By Steve Moore | Friday 16 September 2016
Disclosure: I have no positions in any stocks mentioned, and no plans to initiate any positions within the next 72 hours. I wrote this article myself, and it expresses my own opinions. I am not receiving compensation for it (other than from ShareProphets). I have no business relationship with any company whose stock is mentioned in this article.
Intercede (IGP), a software and service company specialising in jargon to describe what it does (sorry, specialising in “identity, credential management and secure mobility”) has announced it “has had a slow start to the current financial year and is continuing to experience delays in the receipt of anticipated MyID license orders from both new and existing customers”. Uh-oh.
‘MyID’ is described as “an identity and credential management system that assigns trusted digital identities to employees citizens and machines” and as recently as June Intercede was announcing that investment “has enabled the delivery of an increased number of digital identities managed by the MyID platform and leaves the company well positioned for future growth”.
Hmmm. This compares with a now revenues “likely to be lower than last year's”, though the company still attempts to reassure with that it “has a strong pipeline of MyID license opportunities and is continuing to make good progress in pursuit of its short to medium term strategic objectives”.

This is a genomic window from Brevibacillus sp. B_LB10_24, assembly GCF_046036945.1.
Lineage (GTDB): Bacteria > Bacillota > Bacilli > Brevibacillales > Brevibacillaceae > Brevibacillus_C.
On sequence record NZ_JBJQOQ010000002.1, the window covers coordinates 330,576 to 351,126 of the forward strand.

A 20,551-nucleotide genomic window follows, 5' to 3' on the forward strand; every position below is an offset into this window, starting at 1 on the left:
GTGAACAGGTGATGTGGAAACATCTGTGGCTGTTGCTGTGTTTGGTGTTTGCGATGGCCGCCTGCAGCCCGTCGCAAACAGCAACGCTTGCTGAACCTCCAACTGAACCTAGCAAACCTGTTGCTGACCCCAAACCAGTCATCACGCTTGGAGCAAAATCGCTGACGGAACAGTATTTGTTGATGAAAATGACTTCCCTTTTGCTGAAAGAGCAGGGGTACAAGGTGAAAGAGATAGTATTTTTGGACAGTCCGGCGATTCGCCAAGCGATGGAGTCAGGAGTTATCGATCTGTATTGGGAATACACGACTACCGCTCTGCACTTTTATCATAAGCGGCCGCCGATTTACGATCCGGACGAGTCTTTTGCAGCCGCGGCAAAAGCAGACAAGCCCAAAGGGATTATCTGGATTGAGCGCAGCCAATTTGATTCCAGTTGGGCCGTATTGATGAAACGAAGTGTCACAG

’Good progress in pursuit of short to medium term strategic objectives’?!? Did these objectives include delays in the receipt of licence orders and a profit warning then?
Results for the company’s year ended 31st March 2016 showed a loss of £0.99 million on revenue of £11 million, with cash (net) maintained above £5 million. However, even with the shares currently more than 33% lower today, at 61p, the market cap here is still approaching £30 million. This suggests the stock remains a sell.
I also note a 1st August announcement from the company that “a Free Share Award has been made to all UK employees to the value of £3,600, the equivalent of 3,673 ordinary shares of 1p each per employee… 379,542 ordinary shares”. Hmmm, convenient timing!
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